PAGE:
Martin Scorsese’s first foray into 3-D movies is a splendid love-letter to film making. In Hugo, Scorsese tells the story of a young boy, Hugo (an intense and natural Asa Butterfield (expect more from him)), who, along with the precocious Isabelle (a delightfully enchanting Chloe Grace Moretz), uncovers the truth about a legendary filmmaker. A passionate and voracious fan of the art form, Scorsese takes us inside the film making process, all while following Hugo on his journey to discover his purpose.
The story, written by John Logan (Red) and based on Brian Selznick’s novel The Invention of Hugo Cabret, is sweet and well acted by the young stars, as well as the more veteran supporting players. Sir Ben Kingsley is Georges Melies, an old man who’s lost his spark (Georges and his wife, Jeanne (Helen McCrory), are Isabelle’s god parents); Sacha Baron Cohen is hilarious as a security guard with a bum leg, and who has a thing for the flower girl, played by Emily Mortimer; Richard Griffiths and Frances de la Tour appear as regulars in the train station in which much of the film takes place; Christopher Lee is a bookshop proprietor; Jude Law appears briefly but powerfully as Hugo’s father; and the terrific Michael Stuhlbarg (lately of Boardwalk Empire but also riveting in A Serious Man) plays a pivotal role as a film historian.
But the star of the film is, of course, Scorsese’s direction and use of 3-D. This is not the 3-D I grew up with. I remember going to Epcot as a youngster and seeing some 3-D short film that included Michael Jackson and an owl. Back then, it was all about making it seem like objects were hurtling toward you. But that’s not what this 3-D is about. This 3-D is about making what’s on the screen feel like it’s on a stage, like you could reach out and wrap your arm around everything. And it’s about seeing every detail, bringing each element - whether it’s steam, a banister or a person - to life. You feel immersed in the story rather than just engrossed.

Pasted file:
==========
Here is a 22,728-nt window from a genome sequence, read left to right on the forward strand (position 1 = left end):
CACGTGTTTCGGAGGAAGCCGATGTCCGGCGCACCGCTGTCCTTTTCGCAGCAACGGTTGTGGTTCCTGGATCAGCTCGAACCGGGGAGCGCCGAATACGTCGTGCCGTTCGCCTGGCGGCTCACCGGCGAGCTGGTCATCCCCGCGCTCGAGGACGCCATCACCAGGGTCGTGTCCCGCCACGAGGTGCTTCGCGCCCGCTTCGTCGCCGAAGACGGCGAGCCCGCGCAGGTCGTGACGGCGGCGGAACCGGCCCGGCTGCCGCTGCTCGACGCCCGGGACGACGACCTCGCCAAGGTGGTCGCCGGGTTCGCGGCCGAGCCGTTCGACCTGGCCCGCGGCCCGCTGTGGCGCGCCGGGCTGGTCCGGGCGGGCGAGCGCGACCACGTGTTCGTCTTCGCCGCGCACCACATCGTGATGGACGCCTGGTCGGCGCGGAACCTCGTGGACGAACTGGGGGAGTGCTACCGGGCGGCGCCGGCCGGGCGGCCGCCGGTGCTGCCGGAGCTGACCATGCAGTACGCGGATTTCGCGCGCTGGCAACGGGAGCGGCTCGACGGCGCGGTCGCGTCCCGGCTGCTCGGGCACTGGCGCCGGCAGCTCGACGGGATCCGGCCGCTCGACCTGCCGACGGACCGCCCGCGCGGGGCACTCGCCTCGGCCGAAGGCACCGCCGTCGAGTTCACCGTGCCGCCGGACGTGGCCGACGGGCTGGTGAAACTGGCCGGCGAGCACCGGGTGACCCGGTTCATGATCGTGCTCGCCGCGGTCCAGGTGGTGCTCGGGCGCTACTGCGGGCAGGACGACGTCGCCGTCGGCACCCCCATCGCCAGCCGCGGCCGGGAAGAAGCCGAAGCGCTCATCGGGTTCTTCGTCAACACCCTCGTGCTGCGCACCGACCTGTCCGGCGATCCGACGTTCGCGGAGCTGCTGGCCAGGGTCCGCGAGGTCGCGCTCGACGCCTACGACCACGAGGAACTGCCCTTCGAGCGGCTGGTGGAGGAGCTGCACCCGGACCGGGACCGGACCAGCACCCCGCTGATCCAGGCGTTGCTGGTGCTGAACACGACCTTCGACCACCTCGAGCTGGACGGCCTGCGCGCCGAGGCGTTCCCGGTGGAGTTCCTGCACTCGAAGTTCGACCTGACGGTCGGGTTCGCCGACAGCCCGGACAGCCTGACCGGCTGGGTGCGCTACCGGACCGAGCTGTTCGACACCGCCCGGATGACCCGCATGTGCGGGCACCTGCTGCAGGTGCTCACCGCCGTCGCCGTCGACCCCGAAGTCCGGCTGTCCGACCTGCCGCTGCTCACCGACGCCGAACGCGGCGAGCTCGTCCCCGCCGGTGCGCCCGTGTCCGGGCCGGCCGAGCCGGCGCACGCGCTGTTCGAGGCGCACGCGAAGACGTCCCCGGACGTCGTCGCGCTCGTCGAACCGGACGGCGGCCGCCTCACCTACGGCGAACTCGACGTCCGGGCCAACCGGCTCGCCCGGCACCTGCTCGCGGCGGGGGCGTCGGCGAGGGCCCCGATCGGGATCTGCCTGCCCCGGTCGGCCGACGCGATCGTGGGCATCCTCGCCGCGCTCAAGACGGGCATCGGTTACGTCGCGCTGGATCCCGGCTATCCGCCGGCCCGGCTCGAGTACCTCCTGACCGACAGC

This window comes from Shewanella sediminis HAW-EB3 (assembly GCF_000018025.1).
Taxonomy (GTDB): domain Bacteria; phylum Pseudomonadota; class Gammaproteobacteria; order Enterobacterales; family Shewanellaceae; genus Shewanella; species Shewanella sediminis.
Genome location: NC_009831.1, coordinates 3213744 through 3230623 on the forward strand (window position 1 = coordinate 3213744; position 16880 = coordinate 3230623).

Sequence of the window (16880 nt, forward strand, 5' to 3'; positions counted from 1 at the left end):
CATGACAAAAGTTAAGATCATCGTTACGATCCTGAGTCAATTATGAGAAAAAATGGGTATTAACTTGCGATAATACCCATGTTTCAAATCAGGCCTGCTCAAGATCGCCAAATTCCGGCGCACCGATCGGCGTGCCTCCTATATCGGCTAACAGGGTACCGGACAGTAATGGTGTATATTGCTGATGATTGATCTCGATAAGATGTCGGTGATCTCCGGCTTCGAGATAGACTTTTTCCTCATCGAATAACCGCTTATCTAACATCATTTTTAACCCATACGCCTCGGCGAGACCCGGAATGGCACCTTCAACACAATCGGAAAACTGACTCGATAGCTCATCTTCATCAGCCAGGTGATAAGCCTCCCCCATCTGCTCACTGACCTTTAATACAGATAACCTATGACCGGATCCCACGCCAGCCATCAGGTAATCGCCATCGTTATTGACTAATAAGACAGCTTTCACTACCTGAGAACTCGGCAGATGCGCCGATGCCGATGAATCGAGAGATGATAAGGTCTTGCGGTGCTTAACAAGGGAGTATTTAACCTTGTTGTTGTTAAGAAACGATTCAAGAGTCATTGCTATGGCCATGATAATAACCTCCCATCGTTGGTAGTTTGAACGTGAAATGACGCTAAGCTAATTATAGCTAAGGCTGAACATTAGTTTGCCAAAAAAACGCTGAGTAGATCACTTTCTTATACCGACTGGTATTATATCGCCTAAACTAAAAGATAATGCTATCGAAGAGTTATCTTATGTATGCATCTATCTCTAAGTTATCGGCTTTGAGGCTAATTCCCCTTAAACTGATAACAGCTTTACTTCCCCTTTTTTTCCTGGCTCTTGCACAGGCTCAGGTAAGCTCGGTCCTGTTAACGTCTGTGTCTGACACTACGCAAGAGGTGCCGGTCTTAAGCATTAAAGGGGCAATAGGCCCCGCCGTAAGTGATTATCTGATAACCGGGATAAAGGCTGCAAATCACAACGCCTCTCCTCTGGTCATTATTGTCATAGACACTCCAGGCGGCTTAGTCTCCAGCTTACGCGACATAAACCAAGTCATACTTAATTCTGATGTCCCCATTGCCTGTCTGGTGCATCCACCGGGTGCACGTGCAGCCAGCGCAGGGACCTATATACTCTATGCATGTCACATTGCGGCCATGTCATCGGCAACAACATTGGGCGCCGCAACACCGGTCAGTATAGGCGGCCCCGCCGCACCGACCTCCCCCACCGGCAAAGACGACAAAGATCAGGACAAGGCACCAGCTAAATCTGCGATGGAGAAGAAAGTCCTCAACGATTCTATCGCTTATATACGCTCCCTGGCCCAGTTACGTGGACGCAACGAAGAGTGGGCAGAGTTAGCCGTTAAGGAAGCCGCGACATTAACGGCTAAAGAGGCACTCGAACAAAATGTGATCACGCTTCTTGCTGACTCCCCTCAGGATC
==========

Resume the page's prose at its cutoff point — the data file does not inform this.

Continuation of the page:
I had a thought while watching the film: Hugo is to film making what War Horse is to theatre and stagecraft. Hugo and War Horse make you fall in love with their respective art forms all over again by showing you the glorious possibilities and magic of film making and stagecraft when virtuosos are at the helm. Indeed, toward the end of the film, Kingsley entreats us: “Come dream with me.” With Martin Scorsese opening up the art of film making, you can’t wait to oblige.
(Visit Hugo’s IMDB page to view the full list of the myriad designers, technicians and other crew members who worked on this film.)